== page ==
Why He’s Interesting: As the head of strategy and innovation of Cleveland Clinic’s Center for Functional Medicine and the founder and director of the UltraWellness Center in Lenox, Massachusetts, Hyman believes that food is both the cause and cure for most chronic diseases. He’s been a frequent guest on Good Morning America and The View and his latest book What the Heck Should I Cook? was published in October with more than 100 recipes.
Keep Up: Hyman has always been active but didn’t really start thinking about the food-body-health connection until he was 14. “My gym teacher Mr. Gibson showed us a movie where these disabled people were running marathons, and some 105-year-old guy was running 5 miles to work every day and back. I was like Wow, I want to be 105 and run like that.”
Food 911: Some EMTs carry first-aid kits with them everywhere, but Hyman arms himself with snacks, such as grass-fed beef, bison or elk jerky, nuts, including almonds or cashews, nut butter and whole-food bars, wherever he goes. “I travel a lot, and I don’t want to get stuck in a food emergency.”
Healing Factor: Hyman’s first job was as a family doctor in Idaho where 80- to 100-hour work weeks were the norm. He subsisted on little sleep and a diet of caffeine and sugar. In his 30s, his body started breaking down — he couldn’t walk upstairs, and he couldn’t remember the ends of sentences. That’s when he started studying functional medicine, a system of treatment that looks at the whole body. He then cut out sugar, gluten and dairy. “The hardest thing was slowing down.”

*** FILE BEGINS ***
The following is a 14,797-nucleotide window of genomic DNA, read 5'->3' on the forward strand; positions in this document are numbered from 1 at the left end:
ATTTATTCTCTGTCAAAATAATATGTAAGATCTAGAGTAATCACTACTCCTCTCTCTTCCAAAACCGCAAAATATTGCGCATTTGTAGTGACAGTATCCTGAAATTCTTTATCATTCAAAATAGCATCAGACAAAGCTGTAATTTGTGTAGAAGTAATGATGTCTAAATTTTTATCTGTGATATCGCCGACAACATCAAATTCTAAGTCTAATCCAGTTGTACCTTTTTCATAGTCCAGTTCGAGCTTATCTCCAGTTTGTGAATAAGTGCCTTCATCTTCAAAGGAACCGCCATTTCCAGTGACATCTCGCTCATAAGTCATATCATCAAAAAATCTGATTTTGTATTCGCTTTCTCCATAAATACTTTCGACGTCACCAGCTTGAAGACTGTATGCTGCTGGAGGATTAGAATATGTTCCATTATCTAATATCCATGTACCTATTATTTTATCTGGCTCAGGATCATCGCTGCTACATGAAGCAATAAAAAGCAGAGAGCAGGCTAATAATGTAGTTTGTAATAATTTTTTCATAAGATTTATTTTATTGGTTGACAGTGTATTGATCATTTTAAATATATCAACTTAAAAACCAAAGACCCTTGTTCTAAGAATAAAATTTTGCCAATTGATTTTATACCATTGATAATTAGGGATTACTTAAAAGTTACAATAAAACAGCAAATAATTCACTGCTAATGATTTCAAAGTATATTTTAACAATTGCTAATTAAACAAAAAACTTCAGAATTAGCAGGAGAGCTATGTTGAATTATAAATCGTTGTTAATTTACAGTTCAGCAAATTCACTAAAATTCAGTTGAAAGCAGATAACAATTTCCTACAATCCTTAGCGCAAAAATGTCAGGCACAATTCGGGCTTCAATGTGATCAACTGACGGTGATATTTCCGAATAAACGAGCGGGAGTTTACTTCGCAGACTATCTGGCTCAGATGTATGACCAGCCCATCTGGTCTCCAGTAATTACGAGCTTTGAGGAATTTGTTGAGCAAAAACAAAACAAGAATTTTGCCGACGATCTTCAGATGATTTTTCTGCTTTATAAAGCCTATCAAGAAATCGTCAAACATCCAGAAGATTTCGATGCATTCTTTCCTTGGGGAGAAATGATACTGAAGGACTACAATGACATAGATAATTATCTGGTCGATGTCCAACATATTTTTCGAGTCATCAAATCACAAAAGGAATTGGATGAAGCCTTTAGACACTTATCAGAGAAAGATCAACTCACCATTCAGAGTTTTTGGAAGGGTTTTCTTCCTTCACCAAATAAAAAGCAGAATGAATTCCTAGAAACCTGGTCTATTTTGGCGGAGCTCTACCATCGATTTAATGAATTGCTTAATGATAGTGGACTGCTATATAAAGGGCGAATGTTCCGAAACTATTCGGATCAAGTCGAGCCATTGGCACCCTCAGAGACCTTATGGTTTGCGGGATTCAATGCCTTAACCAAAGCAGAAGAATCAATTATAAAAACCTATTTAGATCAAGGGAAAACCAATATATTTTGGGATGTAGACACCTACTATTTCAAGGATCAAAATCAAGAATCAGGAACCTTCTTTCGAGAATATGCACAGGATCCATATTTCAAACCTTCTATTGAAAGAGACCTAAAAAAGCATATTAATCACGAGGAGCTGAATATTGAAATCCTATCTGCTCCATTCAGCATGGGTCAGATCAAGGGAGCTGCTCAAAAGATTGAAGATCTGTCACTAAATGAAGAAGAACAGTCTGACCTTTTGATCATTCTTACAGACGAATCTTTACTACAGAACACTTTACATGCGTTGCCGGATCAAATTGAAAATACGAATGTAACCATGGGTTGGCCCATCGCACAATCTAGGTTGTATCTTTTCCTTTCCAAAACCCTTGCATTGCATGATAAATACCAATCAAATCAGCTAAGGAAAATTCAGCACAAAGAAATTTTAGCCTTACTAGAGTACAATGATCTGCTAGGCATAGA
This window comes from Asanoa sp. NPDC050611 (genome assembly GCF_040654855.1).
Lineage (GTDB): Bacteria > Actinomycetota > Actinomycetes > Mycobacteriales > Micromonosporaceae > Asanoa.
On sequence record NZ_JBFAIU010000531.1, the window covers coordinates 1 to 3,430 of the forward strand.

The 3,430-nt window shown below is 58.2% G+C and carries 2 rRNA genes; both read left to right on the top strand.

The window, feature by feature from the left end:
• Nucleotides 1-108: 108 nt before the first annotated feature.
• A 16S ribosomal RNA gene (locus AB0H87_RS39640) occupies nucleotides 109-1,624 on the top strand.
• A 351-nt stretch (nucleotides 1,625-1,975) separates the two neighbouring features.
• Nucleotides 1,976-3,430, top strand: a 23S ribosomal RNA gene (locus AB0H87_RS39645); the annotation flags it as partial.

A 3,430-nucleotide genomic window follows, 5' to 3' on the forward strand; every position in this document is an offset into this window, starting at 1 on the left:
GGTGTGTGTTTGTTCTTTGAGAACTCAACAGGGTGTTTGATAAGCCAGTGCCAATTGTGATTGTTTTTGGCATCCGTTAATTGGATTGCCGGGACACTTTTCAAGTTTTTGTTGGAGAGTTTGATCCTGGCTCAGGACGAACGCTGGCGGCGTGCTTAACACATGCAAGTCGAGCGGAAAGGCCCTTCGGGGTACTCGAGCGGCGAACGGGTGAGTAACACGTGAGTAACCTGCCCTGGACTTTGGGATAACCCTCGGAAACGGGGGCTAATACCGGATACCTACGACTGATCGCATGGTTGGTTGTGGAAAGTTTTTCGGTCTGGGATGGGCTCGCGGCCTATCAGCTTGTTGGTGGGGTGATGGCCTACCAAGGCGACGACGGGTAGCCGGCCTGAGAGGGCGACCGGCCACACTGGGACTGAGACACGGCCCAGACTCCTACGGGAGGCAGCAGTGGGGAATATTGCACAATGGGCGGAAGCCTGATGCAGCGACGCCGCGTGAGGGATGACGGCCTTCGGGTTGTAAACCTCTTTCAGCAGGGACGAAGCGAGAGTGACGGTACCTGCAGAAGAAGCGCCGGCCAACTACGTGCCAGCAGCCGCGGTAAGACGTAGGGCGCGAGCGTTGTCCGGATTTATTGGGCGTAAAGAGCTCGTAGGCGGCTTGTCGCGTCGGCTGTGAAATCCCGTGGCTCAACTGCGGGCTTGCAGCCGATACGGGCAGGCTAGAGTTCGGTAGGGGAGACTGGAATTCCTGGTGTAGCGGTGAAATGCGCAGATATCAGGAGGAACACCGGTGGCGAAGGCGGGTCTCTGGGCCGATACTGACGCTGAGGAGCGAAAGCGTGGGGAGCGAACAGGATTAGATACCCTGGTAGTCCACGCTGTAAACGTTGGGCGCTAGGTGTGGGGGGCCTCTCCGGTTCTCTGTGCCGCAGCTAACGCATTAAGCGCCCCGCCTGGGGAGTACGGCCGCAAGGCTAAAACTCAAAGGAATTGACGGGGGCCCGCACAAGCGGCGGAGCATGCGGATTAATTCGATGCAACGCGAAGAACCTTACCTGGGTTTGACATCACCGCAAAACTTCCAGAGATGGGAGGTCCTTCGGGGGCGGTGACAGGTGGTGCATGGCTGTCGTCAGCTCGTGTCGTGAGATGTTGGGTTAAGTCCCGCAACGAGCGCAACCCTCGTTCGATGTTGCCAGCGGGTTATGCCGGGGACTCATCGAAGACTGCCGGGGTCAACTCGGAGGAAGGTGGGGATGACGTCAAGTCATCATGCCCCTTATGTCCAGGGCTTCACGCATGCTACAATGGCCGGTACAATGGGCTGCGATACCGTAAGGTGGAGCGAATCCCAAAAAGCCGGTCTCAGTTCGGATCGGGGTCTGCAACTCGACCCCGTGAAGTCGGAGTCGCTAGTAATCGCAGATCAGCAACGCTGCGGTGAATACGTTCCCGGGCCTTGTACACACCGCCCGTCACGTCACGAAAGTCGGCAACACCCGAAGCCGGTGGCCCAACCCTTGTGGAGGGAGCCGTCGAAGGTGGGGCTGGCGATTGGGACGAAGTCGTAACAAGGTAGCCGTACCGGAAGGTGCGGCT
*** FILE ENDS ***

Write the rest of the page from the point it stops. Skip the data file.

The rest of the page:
Going Green: Hyman subscribes to a diet he’s dubbed “pegan” — part paleo, part vegan. Once or twice a year, he’ll allow himself a bowl of ice cream or gelato and his one cheat food is chocolate. But for the most part, he only craves vegetables these days. “You’d have to tie me up and stuff a Cheeto down my face to get me to eat one. I don’t even think about it as edible anymore.”
Adventure Time: If Hyman was not a doctor, he’d be an outdoor adventure guide. Later this year, he’s traveling to Mongolia for two and a half weeks with his wife Mia where he plans to go camping. “I like to go places where no one can find me.”
Hyman has been on The New York Times best-seller list 11 times since his first book in 2003.